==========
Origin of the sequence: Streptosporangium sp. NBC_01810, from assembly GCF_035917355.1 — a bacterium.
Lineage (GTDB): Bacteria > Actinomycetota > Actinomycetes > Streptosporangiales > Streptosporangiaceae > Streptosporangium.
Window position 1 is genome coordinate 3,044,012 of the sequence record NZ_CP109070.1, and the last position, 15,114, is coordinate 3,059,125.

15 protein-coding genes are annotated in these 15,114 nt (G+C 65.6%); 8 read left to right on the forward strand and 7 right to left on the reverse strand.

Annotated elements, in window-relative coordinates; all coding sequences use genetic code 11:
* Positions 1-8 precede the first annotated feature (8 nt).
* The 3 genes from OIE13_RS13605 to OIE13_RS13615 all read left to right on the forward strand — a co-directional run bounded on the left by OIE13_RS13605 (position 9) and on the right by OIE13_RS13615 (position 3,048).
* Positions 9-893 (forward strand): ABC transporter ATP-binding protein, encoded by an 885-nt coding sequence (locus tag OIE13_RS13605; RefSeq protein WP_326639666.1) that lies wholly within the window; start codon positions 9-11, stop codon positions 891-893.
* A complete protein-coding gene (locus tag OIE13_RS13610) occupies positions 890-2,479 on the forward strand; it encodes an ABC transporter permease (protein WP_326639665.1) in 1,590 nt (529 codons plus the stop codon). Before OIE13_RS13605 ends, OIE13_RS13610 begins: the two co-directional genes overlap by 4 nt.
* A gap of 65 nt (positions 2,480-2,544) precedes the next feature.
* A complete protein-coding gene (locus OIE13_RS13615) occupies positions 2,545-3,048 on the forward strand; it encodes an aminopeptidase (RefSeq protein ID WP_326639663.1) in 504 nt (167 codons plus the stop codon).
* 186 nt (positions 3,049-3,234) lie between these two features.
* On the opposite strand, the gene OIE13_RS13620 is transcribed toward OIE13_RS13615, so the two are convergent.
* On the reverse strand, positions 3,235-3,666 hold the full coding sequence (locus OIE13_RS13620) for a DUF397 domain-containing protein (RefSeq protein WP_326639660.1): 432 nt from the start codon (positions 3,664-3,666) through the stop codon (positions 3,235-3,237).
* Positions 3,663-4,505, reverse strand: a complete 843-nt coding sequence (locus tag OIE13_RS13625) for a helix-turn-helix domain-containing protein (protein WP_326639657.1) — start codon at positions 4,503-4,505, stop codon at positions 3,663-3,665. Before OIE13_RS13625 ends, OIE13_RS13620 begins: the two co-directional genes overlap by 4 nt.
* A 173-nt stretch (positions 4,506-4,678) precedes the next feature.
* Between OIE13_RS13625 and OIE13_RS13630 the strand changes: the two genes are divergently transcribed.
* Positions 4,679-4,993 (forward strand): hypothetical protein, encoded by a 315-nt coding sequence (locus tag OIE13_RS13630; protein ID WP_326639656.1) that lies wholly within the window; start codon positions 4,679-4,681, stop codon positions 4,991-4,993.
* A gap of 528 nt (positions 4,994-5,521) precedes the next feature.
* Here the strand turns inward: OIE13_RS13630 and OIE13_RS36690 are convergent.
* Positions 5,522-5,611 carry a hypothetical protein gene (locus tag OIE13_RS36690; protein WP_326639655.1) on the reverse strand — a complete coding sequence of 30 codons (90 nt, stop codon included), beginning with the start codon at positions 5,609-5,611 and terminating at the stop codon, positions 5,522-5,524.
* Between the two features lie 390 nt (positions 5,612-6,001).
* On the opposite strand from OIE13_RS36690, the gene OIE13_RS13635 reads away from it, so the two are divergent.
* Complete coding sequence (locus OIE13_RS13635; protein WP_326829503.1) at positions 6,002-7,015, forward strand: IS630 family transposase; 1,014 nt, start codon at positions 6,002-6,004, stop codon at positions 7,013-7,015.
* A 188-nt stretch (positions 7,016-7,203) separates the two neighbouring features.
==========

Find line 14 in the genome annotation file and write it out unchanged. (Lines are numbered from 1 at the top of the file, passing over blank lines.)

* On the reverse strand, positions 3,235-3,666 hold the full coding sequence (locus OIE13_RS13620) for a DUF397 domain-containing protein (RefSeq protein WP_326639660.1): 432 nt from the start codon (positions 3,664-3,666) through the stop codon (positions 3,235-3,237).